Consider the octagon in the Cartesian plane with vertices at (0,0), (1,0), (1,2), (4,2), (4,6), (7,2), (7,8), and (0,8). Are there other (infinitely many) polygons, such as this, lying entirely in the first quadrant of the Cartesian plane with all its vertices at lattice points and whose sides, in anti-clock wise order, are precisely of lengths 1, 2, 3, ... n starting from the side departing at the origin?
There are indeed other such polygons. -- For example there is one for $n = 11$, as follows (the origin is in the lower left corner):
Also there is one for $n = 15$:
Further there are $21$ such polygons for $n = 16$. One of them is the following:
There is one such polygon for $n = 8$, $n = 11$ and $n = 15$, each, there are $21$ such polygons for $n = 16$, and $225$ for $n = 19$. For all other $n < 20$ there are no such polygons.
Added on May 3, 2016: A zip file with *.png images of all $249$ polygons for $n \leq 19$ can be found here (545KB).
Added on May 4, 2016 (following a request in the comments): When leaving away the condition that the polygon is entirely in the first quadrant, we get $3$, $5$, $6$, $584$ and $882$ distinct polygons for $n = 8$, $n = 11$, $n = 12$, $n = 15$ and $n = 16$, respectively. A GAP-readable coordinate list can be found here, and a zip file with *.png images of all these $1480$ polygons can be found here (2.8MB).
If one looks at "isopaths", which are paths starting from the origin, taking steps of lengths 1,2,3,... in that order and always landing on a lattice point, without regard to self crossing or staying in the first quadrant, one sees exponentially many isopaths in a polynomial area, so there will be exponentially many paths beginning and ending on the same point.
If we now observe directed isopaths, which are noncrossing and constrained to lie in the lower part of the first quadrant ( mostly on or below the line y=x, with exceptions made to accommodate the first few steps ), again we have for n sufficiently large exponential growth in n inside a polynomially bounded space. This is because for most n there will be two or more choices of how to proceed to avoid self intersection, even if no movement had been made toward the opposite quadrant (decreasing both x and y).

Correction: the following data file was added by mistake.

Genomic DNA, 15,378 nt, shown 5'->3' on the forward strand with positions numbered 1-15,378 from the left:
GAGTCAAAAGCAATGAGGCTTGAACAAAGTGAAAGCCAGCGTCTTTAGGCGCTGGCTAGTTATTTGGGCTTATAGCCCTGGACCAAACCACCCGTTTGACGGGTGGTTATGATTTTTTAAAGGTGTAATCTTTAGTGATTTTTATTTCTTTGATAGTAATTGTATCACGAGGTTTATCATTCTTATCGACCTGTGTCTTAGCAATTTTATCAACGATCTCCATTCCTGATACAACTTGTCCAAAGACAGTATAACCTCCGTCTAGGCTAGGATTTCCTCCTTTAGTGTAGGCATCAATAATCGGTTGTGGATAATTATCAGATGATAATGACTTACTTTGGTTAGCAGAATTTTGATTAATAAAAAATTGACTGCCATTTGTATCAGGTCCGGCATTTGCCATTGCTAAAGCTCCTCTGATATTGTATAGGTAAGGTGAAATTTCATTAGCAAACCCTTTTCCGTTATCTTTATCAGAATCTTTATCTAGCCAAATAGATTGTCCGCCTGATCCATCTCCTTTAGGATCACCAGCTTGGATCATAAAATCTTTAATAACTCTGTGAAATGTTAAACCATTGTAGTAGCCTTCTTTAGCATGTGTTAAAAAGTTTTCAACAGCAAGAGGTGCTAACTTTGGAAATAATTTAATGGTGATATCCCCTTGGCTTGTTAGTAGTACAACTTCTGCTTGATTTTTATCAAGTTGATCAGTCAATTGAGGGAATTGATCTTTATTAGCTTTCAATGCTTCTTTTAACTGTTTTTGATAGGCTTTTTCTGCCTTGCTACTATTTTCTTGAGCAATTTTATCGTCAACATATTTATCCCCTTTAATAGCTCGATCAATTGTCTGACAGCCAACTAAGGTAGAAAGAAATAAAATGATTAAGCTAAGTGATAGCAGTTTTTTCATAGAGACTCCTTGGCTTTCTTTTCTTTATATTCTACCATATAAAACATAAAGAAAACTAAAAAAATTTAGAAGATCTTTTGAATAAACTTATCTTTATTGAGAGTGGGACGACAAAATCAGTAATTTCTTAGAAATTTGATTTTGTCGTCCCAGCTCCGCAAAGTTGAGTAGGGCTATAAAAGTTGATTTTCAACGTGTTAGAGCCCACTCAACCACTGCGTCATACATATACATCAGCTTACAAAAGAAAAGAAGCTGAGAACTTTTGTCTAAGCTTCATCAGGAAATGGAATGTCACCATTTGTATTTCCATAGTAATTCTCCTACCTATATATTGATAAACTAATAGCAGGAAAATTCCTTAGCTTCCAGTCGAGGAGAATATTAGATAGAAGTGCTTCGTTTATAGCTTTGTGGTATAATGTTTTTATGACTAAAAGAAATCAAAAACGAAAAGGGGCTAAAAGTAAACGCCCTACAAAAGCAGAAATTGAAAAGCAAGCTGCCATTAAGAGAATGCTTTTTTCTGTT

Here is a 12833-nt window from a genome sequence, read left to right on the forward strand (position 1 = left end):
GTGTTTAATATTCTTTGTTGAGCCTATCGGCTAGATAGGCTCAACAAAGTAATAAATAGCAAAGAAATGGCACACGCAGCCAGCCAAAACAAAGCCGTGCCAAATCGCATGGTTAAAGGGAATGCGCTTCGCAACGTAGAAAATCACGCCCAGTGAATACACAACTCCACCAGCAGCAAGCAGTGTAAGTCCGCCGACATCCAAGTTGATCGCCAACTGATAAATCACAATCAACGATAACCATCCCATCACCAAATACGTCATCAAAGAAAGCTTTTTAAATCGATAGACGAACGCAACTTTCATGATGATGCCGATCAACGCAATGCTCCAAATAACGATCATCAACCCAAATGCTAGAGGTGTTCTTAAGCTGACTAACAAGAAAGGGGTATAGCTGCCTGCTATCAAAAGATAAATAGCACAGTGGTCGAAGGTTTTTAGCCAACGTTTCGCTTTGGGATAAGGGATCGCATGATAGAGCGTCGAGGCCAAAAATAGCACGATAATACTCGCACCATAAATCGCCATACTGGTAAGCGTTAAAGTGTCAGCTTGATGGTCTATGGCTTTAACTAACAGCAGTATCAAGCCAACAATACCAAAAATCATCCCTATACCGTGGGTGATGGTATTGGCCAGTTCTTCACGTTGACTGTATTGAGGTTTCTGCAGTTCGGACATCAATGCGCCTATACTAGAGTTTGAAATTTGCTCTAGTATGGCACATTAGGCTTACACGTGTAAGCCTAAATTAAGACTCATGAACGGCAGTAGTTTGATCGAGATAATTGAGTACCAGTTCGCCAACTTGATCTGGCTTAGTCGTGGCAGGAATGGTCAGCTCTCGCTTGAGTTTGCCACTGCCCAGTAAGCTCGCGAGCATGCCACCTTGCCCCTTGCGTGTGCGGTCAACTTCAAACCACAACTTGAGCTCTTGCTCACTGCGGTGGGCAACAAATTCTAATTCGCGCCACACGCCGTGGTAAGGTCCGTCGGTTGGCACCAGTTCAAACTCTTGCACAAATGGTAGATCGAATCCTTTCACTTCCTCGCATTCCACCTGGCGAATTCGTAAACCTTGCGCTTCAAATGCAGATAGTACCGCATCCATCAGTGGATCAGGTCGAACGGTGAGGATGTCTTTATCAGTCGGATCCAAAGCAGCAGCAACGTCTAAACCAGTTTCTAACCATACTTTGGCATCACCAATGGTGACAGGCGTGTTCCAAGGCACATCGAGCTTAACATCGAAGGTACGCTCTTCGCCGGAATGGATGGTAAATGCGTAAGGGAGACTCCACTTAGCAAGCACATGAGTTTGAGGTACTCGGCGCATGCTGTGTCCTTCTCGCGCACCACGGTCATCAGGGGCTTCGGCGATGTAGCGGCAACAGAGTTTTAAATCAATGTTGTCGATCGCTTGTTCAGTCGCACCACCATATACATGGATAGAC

If we now observe directed isopath tails (including steps of length m greater than 1 up to n inclusive) the same reasoning again shows exponentially many isopaths which are non intersecting and limited to a polynomially sized region. We can take a location (x,x) which admits several isopaths to it of length m-1 "from below", and similarly find several isopath tails which return to the origin "from above", giving the desired polygon. One can ensure non-intersection by picking n large enough and asking for a path from (x,x) back to (0,n) using steps of length m up to n-1. Since diagonal lengths are allowed (and the displacement takes the form related to one like (2MN, M^2 -N^2) ), I see no parity or modular obstructions (Oops! now I see one; thus n has to be even to admit such a polygon) when n gets sufficiently large, so each (Oops again! each allowed) lattice point in a certain region should be the arrival point of many isopaths and isopath tails.
Gerhard "Confident There Are Infinitely Many" Paseman, 2016.04.26.